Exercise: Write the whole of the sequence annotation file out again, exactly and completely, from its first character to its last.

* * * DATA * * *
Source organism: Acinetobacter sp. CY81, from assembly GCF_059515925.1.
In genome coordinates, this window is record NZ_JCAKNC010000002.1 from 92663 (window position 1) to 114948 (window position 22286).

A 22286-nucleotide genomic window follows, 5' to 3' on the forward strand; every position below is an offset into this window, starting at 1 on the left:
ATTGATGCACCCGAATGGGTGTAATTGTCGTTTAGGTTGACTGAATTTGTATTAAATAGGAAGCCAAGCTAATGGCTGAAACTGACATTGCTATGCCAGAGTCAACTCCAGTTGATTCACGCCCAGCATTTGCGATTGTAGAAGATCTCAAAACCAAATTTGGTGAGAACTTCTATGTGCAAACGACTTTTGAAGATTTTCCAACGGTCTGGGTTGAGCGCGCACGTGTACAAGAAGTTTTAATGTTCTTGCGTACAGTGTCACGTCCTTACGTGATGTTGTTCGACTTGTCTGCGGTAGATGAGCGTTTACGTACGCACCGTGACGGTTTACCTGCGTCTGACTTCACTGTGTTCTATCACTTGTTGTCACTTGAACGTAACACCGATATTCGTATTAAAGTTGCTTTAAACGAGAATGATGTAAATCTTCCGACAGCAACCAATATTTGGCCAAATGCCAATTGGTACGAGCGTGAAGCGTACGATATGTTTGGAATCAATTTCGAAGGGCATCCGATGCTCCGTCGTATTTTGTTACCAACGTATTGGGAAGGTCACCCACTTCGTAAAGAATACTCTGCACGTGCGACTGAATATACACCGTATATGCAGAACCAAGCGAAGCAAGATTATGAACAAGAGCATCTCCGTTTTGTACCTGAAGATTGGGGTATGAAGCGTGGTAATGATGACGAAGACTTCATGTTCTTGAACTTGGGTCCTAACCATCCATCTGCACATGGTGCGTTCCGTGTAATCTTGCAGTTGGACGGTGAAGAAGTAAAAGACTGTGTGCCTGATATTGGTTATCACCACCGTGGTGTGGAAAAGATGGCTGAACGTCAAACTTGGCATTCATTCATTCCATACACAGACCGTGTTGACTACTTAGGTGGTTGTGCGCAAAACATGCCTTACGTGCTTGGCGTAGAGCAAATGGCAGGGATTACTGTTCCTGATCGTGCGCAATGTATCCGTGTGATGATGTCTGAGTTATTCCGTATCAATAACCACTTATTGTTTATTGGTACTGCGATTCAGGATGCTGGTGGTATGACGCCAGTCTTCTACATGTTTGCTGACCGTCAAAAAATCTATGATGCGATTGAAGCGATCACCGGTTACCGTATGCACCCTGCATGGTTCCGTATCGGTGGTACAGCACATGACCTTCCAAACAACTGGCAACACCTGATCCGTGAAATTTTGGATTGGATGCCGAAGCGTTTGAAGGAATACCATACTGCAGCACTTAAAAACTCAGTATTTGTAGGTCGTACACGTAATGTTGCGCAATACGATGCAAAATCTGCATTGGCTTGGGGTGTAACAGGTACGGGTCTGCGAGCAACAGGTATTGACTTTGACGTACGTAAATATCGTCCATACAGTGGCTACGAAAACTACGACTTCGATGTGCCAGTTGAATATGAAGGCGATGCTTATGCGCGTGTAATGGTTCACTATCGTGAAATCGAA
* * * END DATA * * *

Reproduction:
Source organism: Acinetobacter sp. CY81, from assembly GCF_059515925.1.
In genome coordinates, this window is record NZ_JCAKNC010000002.1 from 92663 (window position 1) to 114948 (window position 22286).

A 22286-nucleotide genomic window follows, 5' to 3' on the forward strand; every position below is an offset into this window, starting at 1 on the left:
ATTGATGCACCCGAATGGGTGTAATTGTCGTTTAGGTTGACTGAATTTGTATTAAATAGGAAGCCAAGCTAATGGCTGAAACTGACATTGCTATGCCAGAGTCAACTCCAGTTGATTCACGCCCAGCATTTGCGATTGTAGAAGATCTCAAAACCAAATTTGGTGAGAACTTCTATGTGCAAACGACTTTTGAAGATTTTCCAACGGTCTGGGTTGAGCGCGCACGTGTACAAGAAGTTTTAATGTTCTTGCGTACAGTGTCACGTCCTTACGTGATGTTGTTCGACTTGTCTGCGGTAGATGAGCGTTTACGTACGCACCGTGACGGTTTACCTGCGTCTGACTTCACTGTGTTCTATCACTTGTTGTCACTTGAACGTAACACCGATATTCGTATTAAAGTTGCTTTAAACGAGAATGATGTAAATCTTCCGACAGCAACCAATATTTGGCCAAATGCCAATTGGTACGAGCGTGAAGCGTACGATATGTTTGGAATCAATTTCGAAGGGCATCCGATGCTCCGTCGTATTTTGTTACCAACGTATTGGGAAGGTCACCCACTTCGTAAAGAATACTCTGCACGTGCGACTGAATATACACCGTATATGCAGAACCAAGCGAAGCAAGATTATGAACAAGAGCATCTCCGTTTTGTACCTGAAGATTGGGGTATGAAGCGTGGTAATGATGACGAAGACTTCATGTTCTTGAACTTGGGTCCTAACCATCCATCTGCACATGGTGCGTTCCGTGTAATCTTGCAGTTGGACGGTGAAGAAGTAAAAGACTGTGTGCCTGATATTGGTTATCACCACCGTGGTGTGGAAAAGATGGCTGAACGTCAAACTTGGCATTCATTCATTCCATACACAGACCGTGTTGACTACTTAGGTGGTTGTGCGCAAAACATGCCTTACGTGCTTGGCGTAGAGCAAATGGCAGGGATTACTGTTCCTGATCGTGCGCAATGTATCCGTGTGATGATGTCTGAGTTATTCCGTATCAATAACCACTTATTGTTTATTGGTACTGCGATTCAGGATGCTGGTGGTATGACGCCAGTCTTCTACATGTTTGCTGACCGTCAAAAAATCTATGATGCGATTGAAGCGATCACCGGTTACCGTATGCACCCTGCATGGTTCCGTATCGGTGGTACAGCACATGACCTTCCAAACAACTGGCAACACCTGATCCGTGAAATTTTGGATTGGATGCCGAAGCGTTTGAAGGAATACCATACTGCAGCACTTAAAAACTCAGTATTTGTAGGTCGTACACGTAATGTTGCGCAATACGATGCAAAATCTGCATTGGCTTGGGGTGTAACAGGTACGGGTCTGCGAGCAACAGGTATTGACTTTGACGTACGTAAATATCGTCCATACAGTGGCTACGAAAACTACGACTTCGATGTGCCAGTTGAATATGAAGGCGATGCTTATGCGCGTGTAATGGTTCACTATCGTGAAATCGAA